Iran’s semi-official ISNA news agency reports that the country’s communications minister has announced that the “Telegram” messaging service has transferred some of its servers into Iran.
The Sunday report quotes Mahmoud Vaezi as saying: “As a result of meetings with Telegram managers, some of its servers have been moved to the country.”
On July 22, Pavel Durov, the company’s CEO, said no Telegram servers will be moved to Iran or installed here. But Iran told foreign based social networks that they must move their servers into the country if they want to continue operations in the country.
Iran blocks social media websites like Facebook and Twitter and censors others, though top officials have unfettered access to social media. Many access sites by using proxy services and virtual private networks.
Recently, Indonesian authorities blocked all access to Telegram, saying it had several forums that were "full of radical and terrorist propaganda". Security officials in several countries have complained that the such apps provide a safe space for militants to communicate with each other.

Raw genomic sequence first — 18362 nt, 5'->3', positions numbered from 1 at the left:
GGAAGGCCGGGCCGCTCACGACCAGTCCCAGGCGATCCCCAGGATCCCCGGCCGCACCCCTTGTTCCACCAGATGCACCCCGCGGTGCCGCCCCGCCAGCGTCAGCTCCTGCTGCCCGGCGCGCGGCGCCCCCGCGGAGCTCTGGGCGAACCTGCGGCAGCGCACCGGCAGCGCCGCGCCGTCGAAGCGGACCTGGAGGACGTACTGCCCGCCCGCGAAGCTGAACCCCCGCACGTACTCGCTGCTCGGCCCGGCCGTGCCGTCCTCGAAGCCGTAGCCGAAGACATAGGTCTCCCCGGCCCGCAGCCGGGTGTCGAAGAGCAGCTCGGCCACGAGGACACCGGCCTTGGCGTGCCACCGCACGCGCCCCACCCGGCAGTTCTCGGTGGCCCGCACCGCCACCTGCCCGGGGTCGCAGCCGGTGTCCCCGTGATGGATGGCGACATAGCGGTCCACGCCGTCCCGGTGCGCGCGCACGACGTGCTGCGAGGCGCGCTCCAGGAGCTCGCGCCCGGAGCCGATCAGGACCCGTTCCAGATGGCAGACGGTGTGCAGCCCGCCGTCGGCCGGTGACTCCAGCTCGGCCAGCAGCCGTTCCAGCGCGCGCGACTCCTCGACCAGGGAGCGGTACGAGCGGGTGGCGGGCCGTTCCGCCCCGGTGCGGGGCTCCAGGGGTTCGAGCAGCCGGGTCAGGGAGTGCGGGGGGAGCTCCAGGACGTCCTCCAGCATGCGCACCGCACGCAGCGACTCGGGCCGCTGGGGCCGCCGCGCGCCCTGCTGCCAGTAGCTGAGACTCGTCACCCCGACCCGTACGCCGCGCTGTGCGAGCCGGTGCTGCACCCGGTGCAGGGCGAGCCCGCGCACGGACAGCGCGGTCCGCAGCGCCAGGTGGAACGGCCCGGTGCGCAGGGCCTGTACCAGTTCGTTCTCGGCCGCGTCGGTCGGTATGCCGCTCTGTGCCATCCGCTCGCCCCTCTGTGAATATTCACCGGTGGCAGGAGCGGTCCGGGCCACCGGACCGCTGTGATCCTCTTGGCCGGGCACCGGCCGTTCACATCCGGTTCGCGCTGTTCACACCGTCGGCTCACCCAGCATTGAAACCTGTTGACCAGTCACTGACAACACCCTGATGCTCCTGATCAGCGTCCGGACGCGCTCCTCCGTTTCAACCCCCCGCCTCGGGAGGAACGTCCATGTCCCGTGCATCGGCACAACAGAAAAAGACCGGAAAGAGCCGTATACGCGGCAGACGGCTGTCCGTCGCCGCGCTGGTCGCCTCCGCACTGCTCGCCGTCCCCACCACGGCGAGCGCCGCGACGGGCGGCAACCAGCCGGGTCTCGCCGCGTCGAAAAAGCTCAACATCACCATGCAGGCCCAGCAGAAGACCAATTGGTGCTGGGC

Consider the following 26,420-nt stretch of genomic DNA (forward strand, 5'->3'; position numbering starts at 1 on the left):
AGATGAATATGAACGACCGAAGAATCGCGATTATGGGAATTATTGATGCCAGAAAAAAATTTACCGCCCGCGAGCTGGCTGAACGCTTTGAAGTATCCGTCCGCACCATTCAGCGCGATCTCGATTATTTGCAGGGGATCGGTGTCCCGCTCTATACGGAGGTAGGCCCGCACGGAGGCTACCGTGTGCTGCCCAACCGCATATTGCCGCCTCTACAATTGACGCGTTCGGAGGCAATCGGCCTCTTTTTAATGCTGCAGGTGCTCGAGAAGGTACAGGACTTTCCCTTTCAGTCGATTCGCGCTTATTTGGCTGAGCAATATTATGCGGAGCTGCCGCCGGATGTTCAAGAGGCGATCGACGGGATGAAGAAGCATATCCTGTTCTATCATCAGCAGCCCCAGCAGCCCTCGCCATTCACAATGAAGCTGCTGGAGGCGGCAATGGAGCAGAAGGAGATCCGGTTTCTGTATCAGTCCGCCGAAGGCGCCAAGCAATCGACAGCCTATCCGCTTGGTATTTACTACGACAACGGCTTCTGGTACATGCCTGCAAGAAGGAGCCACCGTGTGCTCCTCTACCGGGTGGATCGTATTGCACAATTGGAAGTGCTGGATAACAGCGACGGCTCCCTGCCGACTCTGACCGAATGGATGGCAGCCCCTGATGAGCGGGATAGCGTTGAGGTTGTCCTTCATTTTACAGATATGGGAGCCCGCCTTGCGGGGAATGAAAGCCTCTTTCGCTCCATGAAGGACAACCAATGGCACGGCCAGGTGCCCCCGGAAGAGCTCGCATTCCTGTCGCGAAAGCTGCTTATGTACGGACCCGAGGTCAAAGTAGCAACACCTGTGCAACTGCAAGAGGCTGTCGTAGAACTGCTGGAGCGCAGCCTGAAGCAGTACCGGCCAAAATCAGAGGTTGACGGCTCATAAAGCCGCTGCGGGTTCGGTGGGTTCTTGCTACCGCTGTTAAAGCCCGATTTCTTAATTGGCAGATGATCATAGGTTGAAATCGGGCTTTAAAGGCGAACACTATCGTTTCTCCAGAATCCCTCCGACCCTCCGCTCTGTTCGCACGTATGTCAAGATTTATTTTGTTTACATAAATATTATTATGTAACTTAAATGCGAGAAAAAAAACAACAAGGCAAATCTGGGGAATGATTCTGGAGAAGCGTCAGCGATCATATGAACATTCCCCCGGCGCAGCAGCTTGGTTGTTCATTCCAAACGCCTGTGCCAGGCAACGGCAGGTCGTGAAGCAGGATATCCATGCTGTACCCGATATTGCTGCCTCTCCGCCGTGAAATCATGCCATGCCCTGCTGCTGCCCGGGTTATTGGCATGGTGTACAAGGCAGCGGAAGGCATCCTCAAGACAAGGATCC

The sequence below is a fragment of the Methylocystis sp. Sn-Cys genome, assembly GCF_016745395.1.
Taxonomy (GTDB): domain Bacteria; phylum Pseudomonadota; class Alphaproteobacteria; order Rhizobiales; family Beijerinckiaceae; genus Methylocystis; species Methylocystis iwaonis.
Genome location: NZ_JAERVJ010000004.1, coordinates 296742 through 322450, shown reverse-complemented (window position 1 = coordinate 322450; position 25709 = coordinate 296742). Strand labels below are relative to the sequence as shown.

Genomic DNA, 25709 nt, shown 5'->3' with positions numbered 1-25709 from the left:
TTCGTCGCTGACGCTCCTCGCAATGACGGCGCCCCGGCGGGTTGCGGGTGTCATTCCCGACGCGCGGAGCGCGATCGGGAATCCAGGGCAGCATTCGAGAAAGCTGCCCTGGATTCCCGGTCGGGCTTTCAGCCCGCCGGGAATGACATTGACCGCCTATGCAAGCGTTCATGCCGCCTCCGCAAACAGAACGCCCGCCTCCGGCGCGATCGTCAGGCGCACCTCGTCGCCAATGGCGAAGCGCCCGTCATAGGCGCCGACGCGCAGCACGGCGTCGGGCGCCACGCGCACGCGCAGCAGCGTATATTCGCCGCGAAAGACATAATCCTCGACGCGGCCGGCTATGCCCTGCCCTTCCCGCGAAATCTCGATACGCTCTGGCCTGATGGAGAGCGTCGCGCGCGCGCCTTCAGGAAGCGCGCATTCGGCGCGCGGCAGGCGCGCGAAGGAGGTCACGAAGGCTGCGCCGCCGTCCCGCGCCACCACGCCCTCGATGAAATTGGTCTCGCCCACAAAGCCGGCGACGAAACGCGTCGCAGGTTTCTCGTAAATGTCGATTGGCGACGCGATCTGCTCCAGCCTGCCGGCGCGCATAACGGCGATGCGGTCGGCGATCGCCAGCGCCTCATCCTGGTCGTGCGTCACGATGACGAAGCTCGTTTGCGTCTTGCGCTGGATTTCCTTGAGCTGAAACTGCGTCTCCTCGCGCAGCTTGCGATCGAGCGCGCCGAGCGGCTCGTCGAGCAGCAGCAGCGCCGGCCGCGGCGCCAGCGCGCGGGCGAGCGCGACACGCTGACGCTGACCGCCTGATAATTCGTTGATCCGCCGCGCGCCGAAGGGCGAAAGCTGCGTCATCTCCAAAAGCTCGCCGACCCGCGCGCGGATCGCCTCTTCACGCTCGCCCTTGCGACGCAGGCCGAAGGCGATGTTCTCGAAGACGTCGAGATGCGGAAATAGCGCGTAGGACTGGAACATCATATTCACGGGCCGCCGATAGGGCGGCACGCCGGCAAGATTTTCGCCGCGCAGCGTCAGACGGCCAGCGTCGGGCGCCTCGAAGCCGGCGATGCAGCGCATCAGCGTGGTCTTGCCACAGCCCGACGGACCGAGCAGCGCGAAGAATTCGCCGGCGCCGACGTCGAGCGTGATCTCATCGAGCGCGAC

Several governments, including those of Australia and Britain, have urged technology companies to do more to help security agencies thwart threats. Many messaging apps such as Whatsapp and Telegram offer end-to-end encryption from sender to recipient, which means not even the companies providing the platform can see the messages.